Preface by Elizabeth Baird Hardy
Afterword. Seeing in Part, Through Different Eyes 159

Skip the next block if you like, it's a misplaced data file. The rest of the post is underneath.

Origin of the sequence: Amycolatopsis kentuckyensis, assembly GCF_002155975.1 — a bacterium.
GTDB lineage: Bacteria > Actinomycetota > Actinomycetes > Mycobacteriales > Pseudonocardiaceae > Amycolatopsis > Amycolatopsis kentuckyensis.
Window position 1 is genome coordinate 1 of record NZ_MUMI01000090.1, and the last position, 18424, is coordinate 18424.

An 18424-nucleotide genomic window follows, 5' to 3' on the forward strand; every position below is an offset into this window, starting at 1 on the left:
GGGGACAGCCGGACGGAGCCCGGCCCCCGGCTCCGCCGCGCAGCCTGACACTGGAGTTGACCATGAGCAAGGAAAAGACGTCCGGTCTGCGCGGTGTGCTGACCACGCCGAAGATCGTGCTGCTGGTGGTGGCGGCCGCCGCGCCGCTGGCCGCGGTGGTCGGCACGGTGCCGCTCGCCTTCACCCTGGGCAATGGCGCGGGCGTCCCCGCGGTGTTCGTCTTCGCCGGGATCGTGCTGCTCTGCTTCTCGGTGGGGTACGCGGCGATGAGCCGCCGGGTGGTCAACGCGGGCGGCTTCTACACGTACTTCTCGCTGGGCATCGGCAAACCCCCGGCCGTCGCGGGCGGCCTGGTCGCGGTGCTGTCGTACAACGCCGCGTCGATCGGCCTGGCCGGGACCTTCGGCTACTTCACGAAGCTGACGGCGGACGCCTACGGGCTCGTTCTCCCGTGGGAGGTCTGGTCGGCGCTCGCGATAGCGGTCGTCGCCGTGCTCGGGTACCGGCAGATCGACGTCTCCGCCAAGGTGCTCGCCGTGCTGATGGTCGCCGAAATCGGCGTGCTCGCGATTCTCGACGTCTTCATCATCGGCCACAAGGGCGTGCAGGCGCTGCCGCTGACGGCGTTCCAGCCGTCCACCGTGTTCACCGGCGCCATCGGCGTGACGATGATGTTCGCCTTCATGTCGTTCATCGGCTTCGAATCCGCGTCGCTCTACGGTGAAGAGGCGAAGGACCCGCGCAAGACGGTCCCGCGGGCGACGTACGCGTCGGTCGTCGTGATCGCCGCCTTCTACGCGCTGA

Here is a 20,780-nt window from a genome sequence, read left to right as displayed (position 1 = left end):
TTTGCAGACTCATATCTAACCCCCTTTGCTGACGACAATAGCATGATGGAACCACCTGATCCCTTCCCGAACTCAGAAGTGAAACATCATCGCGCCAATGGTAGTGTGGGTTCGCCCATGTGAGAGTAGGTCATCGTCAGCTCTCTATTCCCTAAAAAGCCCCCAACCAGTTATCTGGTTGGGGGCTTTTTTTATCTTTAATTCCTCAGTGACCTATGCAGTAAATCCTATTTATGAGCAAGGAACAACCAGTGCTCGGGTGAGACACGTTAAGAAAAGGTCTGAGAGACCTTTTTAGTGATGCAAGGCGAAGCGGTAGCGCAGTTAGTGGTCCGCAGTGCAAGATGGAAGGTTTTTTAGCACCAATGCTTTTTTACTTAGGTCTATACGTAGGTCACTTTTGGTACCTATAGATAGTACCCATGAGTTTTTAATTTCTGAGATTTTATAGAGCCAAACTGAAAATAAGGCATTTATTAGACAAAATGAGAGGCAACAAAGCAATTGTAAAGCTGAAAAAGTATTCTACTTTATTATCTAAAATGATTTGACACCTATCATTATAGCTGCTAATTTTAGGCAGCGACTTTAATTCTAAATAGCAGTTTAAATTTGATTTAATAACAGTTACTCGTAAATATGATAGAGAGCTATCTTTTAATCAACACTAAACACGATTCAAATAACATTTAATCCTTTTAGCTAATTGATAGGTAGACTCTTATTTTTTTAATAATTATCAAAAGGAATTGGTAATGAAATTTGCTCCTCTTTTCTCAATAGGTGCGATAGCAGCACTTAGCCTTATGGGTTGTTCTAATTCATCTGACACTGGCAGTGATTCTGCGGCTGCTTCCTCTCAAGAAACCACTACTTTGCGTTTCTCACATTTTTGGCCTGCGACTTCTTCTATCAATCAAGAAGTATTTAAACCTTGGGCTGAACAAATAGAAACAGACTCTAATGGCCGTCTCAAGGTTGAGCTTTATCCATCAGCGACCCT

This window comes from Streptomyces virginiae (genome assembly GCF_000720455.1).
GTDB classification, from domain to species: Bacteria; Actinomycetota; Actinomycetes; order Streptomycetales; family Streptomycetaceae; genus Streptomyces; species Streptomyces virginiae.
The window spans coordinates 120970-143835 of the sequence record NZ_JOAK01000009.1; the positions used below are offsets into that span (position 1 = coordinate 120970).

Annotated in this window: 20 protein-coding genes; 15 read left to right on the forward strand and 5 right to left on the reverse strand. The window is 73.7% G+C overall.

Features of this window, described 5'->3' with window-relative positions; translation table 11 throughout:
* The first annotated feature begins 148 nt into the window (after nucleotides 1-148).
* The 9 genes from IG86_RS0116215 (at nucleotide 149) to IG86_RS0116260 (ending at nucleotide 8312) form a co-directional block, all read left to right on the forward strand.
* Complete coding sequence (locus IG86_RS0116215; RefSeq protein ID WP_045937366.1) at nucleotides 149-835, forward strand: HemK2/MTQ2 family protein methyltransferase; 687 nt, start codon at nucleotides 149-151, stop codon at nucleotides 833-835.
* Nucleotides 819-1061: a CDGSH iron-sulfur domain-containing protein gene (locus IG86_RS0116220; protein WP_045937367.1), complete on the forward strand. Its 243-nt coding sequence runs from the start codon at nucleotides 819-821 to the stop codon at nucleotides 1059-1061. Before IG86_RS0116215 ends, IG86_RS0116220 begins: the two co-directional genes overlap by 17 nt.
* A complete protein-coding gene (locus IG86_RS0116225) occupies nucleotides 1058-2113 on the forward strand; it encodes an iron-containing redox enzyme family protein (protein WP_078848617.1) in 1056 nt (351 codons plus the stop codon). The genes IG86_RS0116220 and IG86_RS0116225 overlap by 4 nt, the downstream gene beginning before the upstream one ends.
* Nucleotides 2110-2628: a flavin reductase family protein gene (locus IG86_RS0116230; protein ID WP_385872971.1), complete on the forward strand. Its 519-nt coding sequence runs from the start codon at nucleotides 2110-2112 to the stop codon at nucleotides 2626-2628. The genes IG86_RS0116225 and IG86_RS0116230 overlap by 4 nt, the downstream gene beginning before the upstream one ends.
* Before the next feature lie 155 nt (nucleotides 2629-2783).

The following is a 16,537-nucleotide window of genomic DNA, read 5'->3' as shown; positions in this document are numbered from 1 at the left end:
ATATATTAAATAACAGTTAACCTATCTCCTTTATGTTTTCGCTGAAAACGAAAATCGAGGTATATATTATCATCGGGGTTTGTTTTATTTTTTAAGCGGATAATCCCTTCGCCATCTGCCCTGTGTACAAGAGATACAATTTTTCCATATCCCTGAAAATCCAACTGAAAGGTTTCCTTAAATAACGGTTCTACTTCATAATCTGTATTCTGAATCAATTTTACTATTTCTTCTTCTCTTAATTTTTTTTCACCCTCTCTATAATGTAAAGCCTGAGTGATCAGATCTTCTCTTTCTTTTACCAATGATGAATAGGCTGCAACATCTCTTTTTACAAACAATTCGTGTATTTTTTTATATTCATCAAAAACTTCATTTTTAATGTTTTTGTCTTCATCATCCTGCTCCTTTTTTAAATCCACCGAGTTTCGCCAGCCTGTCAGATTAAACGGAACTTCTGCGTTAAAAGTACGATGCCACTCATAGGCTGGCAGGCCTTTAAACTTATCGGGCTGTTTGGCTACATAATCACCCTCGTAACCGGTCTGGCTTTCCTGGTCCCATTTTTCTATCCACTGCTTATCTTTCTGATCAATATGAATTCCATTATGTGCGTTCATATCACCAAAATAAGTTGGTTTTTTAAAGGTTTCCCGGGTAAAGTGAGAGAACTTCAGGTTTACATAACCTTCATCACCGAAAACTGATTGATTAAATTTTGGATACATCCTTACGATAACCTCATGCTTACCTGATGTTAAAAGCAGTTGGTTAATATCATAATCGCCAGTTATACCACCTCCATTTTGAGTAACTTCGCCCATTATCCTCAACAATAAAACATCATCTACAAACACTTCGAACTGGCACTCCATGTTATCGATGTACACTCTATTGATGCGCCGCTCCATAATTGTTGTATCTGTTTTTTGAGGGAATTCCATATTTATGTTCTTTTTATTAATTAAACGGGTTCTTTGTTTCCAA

Afterword Seeing in Part, Through Different Eyes No one holds the truth, or can hold it, in one and the same thought, but God. Our human life is often, at best, but an oscillation between the extremes which together make the truth…. (George MacDonald, The Seaboard Parish Ch. 2) t is a good idea to see with eyes other than our own. As C.S. Lewis has said in “On the Reading of Old Books,” every era has its unique insights and therefore its typical kinds of blindness. That is why earlier writers informed by paradigms other than our own may help to remedy the particularity of our impaired vision (202). We know what typically makes us cringe today; we might be surprised to know what in our time will make future generations cringe. The idea that gender discourse is the most controversial topic in Lewis studies today tells us perhaps more about our time than about C.S. Lewis. Certainly Lewis’s use of gender metaphor has evoked discomfort, even in otherwise favourably inclined critics, including Alan Jacobs, Diana Pavlac Glyer, and perhaps also Kathryn Lindskoog.1 But our response to the “problematic” use of gender metaphor probably tells us a lot about ourselves, less about older paradigms. The purpose of this study has been to consider what Lewis’s celebration of gender metaphor illustrates about spirituality that we more easily miss. In our time we tend to see with the modern lens of democracy, as if we were only political beings, and any...
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